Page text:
You may have heard recently about a 29-year-old British man who sold a rare F1 McLaren vehicle for $5.5 million. Sound like a lot?
Pffft! It doesn’t even come close to a world record.
Car value is often determined by two things: The rarity of the vehicle itself, and the rich and sometimes bizarre history of the specific car. Here are the three most expensive cars ever sold, and how they fetched so much. (No word on how much car insurance costs for these puppies…)
#3) Mercedes Benz 540K Speziale Roadster
Sale Price: $12 Million
This sold so highly for two reasons: One, its unique history and, two, managing to avoid a dark period in the history of Mercedes.
See, the 540K is a fairly rare car and many of them were destroyed. Why? Because they were the preferred roadster of the Nazi Party. So when this one hit the market, it was one of the few Mercedes collectors could buy with a clear conscience. In fact, only 70 were ever made, and a fair number of those are of interest to the German government as historical items. Only a few, such as the custom car of Jack Warner of Warner Brothers fame, can even legally be sold.
Even more impressive was its odd past. Owned by a German baronness, the car was found in a barn in Connecticut, in pristine condition as if plucked from time. It even had cigarette butts with lipstick and vintage maps in the glove box. It was lovingly restored and sold to a collector at auction.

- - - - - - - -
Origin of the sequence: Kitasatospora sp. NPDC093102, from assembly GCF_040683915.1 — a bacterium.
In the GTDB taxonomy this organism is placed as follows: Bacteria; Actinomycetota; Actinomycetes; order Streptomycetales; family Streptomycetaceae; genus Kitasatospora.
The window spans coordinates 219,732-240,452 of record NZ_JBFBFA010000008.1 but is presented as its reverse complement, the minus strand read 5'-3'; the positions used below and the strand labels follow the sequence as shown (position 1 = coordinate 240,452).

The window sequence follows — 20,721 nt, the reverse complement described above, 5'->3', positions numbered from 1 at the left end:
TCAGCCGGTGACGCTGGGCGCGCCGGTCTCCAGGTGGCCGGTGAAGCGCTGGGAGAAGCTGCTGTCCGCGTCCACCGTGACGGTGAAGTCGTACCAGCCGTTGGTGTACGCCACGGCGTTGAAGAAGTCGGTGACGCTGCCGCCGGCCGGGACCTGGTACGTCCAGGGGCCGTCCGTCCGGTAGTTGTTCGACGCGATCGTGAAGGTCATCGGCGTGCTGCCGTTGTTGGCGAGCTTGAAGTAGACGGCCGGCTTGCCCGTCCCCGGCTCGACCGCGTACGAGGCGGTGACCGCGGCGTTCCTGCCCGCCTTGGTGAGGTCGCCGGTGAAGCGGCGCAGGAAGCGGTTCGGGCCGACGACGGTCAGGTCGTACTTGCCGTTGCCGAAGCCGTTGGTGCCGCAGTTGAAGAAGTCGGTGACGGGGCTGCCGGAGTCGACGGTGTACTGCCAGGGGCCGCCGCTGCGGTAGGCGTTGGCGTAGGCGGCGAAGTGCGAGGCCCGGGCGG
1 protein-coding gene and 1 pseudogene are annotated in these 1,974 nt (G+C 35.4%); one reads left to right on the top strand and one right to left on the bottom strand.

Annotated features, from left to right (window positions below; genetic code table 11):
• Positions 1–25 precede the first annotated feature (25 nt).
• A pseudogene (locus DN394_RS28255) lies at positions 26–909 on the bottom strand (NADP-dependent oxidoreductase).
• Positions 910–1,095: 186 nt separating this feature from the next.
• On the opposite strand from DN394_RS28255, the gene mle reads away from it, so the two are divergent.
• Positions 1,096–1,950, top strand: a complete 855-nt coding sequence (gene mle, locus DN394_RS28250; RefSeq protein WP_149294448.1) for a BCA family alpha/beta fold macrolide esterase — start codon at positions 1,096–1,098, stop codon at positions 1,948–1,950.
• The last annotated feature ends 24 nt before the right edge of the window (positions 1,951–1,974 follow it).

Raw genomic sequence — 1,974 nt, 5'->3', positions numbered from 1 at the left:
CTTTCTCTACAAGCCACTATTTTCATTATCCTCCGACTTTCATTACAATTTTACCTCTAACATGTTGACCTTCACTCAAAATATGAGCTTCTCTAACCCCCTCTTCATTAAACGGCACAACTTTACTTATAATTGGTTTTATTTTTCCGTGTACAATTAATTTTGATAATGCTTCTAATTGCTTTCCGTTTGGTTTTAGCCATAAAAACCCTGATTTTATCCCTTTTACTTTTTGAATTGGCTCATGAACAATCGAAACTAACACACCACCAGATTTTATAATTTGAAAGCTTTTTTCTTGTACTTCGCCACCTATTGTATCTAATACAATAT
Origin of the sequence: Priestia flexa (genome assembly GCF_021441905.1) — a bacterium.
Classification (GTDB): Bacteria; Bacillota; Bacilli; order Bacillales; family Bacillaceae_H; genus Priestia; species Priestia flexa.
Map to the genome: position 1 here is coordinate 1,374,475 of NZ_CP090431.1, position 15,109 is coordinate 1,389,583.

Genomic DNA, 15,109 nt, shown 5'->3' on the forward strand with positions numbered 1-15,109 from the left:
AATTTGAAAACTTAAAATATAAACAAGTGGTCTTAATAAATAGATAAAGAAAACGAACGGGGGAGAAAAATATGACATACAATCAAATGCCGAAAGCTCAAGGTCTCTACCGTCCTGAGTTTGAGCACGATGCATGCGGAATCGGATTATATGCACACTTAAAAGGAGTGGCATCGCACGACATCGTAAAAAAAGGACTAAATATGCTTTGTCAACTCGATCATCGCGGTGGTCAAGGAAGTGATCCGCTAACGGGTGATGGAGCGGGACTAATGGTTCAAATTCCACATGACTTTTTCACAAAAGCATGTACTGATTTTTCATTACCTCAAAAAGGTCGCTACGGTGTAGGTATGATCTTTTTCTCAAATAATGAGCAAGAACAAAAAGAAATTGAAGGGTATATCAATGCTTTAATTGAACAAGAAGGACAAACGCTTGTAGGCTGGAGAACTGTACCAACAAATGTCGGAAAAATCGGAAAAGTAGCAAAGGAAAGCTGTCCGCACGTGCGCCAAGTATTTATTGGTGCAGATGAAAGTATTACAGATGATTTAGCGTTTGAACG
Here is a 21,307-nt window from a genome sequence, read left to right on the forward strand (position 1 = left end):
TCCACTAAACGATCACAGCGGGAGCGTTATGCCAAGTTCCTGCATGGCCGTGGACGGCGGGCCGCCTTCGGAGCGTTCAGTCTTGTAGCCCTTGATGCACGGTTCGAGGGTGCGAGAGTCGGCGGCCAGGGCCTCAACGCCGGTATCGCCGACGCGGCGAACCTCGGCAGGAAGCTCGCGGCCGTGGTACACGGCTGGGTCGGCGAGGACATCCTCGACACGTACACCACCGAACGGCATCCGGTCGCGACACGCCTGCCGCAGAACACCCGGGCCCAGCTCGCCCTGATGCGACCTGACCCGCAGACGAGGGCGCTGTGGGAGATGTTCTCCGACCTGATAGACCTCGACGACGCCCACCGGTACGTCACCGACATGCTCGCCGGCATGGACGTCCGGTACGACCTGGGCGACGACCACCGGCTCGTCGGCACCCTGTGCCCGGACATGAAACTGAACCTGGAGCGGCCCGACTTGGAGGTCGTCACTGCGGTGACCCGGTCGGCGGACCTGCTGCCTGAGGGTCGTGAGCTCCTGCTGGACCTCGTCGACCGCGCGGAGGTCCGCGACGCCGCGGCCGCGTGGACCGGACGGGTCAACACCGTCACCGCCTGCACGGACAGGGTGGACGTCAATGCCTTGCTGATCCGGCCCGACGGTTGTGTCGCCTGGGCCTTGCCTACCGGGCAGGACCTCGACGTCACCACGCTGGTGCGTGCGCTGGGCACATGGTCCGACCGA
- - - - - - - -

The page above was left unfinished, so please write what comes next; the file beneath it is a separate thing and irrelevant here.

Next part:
#2) 1957 Ferrari 250 Testa Rossa
Sale Price: $17 million and $13.5 million
Testa Rossa is Italian for “red head,” and between 1956 and 1961, only 34 of these machines were built. But they have one heck of a racing pedigree: A Testa Rossa won Le Mans in 1958, 1960, and 1961, and in fact, the two above sold for such high prices because they were lovingly-kept race winners. The only more valuable model than this one is the 250 GTO… and whatever one of those might be sold for, nobody knows: There’s no publicly available auction information.
#1) Bugatti Royale Kellner Coupe
Sale Price: $20 million for the Kellner, $13 million for the Berlin De Voyager
Bugatti was arguably the last word in luxurious rides in the early part of the 20 century, but it was also a marque plagued by bad timing. Right when Bugatti was putting together the Bugatti Type 41 — a car aimed at being the most luxurious (and heaviest) car ever built — the Great Depression hit. Of a planned 25 cars, only six were made, and only three of those were sold.
The Kellner has an interesting history: It was hidden by the Bugatti family on their estate to avoid the Nazis taking it, and then sold in 1950 for $3000 and two refrigerators. That owner sold it to a Swedish real estate tycoon, and when he went bankrupt, it was sold to a Japanese company. Who currently owns it?
Nobody knows, believe it or not.
The Berlin, meanwhile, wound up being sold to the man who founded Domino’s. That’s a lot of pizza!